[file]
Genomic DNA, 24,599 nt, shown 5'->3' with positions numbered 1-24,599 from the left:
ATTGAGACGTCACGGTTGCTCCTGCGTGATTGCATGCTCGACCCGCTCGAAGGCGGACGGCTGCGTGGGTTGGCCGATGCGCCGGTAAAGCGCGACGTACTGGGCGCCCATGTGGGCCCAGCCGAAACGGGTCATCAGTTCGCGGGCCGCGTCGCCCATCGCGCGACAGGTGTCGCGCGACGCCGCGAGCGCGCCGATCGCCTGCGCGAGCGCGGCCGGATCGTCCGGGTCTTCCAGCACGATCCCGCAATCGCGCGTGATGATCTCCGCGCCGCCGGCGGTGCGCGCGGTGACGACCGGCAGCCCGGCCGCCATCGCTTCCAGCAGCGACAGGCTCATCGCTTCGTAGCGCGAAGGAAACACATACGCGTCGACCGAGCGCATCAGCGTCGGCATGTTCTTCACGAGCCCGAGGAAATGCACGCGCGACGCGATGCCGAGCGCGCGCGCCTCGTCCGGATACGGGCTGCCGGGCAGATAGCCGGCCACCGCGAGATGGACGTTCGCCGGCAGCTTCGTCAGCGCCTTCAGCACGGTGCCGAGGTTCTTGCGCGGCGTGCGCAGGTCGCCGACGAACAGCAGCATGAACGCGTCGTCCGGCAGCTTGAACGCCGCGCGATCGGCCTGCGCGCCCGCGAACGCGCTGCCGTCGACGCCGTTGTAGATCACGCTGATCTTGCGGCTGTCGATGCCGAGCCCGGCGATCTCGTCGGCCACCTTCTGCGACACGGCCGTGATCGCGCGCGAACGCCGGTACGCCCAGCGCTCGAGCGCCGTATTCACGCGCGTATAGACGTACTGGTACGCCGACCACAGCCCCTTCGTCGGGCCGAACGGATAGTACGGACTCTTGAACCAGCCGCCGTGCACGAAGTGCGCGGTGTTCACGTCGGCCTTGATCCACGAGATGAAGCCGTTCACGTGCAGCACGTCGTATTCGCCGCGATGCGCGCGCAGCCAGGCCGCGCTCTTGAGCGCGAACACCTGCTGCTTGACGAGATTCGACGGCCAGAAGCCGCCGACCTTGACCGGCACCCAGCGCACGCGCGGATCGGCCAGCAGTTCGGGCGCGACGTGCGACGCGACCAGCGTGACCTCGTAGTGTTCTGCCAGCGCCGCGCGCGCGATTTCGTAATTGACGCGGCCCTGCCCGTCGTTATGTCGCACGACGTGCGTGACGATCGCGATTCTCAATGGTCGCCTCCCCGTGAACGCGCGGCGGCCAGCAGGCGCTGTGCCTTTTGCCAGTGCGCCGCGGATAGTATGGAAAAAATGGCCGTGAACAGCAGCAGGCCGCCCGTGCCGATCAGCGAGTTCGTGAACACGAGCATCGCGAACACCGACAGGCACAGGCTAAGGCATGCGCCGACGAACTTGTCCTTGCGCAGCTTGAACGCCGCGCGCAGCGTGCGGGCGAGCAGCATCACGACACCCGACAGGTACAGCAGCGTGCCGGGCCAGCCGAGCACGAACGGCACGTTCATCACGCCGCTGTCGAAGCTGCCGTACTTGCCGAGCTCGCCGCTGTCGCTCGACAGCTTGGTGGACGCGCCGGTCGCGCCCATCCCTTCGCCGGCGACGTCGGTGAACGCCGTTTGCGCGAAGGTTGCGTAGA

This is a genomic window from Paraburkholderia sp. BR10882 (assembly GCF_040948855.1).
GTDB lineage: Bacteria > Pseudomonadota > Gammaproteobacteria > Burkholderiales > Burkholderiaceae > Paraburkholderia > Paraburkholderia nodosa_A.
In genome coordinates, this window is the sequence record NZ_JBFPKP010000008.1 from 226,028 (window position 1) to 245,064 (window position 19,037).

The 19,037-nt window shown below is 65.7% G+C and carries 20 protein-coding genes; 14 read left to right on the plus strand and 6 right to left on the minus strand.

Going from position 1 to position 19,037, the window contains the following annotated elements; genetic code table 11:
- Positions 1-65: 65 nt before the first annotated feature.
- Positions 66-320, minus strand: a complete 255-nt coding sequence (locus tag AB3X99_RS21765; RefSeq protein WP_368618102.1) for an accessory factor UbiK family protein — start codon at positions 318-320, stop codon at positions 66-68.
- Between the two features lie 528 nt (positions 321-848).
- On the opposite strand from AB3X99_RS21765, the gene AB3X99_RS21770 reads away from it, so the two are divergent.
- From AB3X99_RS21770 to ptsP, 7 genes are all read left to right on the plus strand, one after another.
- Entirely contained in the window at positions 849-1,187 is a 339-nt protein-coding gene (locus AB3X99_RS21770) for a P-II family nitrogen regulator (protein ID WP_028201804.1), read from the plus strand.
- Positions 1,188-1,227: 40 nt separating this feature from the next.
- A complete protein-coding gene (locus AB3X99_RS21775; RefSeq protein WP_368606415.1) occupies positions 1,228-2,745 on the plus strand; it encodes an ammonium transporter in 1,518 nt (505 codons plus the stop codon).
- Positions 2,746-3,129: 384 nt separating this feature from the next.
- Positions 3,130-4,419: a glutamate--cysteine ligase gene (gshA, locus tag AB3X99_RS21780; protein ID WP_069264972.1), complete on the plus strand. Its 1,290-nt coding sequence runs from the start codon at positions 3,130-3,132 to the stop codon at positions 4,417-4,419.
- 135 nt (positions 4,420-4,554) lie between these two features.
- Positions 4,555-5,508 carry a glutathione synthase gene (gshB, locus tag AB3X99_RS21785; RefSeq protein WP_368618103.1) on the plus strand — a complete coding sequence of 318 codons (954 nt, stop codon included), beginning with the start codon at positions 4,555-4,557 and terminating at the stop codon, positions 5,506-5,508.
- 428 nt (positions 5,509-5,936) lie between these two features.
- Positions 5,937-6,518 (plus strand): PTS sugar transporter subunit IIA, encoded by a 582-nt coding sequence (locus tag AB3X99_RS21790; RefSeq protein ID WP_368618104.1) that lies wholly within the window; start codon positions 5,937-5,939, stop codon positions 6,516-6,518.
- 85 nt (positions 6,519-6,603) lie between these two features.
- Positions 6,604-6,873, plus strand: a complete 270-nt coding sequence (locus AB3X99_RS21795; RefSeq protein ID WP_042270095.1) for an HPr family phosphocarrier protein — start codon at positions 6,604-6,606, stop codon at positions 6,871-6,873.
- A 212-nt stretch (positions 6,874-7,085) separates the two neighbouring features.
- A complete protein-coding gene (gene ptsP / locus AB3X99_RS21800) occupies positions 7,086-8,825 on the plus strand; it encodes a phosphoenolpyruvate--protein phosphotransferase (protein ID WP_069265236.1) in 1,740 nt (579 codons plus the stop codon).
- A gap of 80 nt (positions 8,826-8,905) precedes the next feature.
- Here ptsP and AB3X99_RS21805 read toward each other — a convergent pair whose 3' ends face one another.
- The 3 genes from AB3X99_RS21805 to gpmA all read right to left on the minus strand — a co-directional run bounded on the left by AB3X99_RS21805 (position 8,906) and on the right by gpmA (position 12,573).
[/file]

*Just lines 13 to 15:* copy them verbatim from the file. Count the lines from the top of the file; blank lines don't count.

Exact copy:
- Entirely contained in the window at positions 849-1,187 is a 339-nt protein-coding gene (locus AB3X99_RS21770) for a P-II family nitrogen regulator (protein ID WP_028201804.1), read from the plus strand.
- Positions 1,188-1,227: 40 nt separating this feature from the next.
- A complete protein-coding gene (locus AB3X99_RS21775; RefSeq protein WP_368606415.1) occupies positions 1,228-2,745 on the plus strand; it encodes an ammonium transporter in 1,518 nt (505 codons plus the stop codon).